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Not really, but if you can remember the common oxidation states for the main transition metals, it can help you narrow down the options. Along with this, if you can recognize which ligands are neutral and memorize the charges of other common ligands, it will be easier to figure out the metal's oxidation number.
Main group elements have pretty consistent oxidation numbers, so they can be easily memorized. As for transition metals, I think that the best option would be to practice and memorize the oxidation numbers of the most common ones.
Rohan Kubba Dis 4B wrote:Is there a quick formula or trick that can give me the oxidation state of a metal in a a coordination compound?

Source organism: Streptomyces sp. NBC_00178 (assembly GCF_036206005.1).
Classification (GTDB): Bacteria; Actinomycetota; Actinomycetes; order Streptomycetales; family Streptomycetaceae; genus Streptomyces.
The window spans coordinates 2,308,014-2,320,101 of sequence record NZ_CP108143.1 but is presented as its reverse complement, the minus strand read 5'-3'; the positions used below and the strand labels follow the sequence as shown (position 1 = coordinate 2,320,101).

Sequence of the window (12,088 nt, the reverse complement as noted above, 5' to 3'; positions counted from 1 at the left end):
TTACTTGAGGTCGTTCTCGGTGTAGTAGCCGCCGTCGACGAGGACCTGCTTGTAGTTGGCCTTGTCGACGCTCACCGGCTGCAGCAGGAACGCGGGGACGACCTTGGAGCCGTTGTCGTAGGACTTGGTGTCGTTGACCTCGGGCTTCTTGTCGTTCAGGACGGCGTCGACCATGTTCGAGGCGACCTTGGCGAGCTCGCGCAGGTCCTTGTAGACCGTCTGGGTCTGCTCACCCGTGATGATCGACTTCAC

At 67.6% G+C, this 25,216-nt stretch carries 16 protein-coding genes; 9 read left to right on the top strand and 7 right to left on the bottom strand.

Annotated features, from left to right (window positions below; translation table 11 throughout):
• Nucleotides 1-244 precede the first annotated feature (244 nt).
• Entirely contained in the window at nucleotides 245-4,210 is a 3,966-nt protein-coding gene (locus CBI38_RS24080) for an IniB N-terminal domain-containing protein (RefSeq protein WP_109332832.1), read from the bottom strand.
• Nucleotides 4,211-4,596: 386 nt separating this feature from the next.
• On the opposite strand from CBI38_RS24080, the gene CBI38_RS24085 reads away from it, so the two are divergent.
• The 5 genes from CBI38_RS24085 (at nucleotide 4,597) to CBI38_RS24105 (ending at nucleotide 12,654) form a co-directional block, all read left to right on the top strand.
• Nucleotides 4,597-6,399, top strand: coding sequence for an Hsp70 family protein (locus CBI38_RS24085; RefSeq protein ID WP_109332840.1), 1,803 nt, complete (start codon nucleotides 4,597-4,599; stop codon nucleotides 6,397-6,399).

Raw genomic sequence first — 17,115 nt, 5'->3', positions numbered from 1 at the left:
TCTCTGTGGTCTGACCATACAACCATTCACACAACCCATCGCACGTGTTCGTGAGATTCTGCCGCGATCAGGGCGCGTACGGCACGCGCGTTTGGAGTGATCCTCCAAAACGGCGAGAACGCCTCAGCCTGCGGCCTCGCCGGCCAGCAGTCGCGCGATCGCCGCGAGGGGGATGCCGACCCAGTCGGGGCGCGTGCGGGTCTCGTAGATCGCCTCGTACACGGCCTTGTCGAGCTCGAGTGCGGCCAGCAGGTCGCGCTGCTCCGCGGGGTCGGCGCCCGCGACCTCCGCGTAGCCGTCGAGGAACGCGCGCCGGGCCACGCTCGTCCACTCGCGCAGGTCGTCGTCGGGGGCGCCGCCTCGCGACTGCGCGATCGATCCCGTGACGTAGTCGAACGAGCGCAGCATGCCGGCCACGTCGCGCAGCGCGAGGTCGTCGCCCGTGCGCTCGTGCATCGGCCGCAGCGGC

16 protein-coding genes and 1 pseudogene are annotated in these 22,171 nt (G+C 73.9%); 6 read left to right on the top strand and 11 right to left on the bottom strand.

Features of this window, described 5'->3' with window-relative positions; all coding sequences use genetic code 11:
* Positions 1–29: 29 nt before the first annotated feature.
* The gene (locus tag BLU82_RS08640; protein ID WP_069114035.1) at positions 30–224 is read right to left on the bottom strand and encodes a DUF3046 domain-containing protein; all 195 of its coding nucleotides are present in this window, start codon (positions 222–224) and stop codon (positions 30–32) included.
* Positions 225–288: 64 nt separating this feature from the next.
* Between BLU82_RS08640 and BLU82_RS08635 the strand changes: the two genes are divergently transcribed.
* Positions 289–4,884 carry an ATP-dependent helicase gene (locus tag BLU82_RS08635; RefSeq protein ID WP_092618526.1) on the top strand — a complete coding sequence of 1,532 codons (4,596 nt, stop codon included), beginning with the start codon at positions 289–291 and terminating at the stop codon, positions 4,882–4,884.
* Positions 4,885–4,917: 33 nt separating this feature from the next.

I think that the best way to figure out the oxidation number of a metal is just to look at the given equation and subtract the charges of the ligands from the total net charge until you only have the TM left. I don't think there are any shortcuts, but I could be wrong. Judging from the textbook questions, there are some TM that have the same oxidation number for many problems (Co, for example with +3), but you should still check with the net charges and the charges of the ligands as such oxidation numbers can change.
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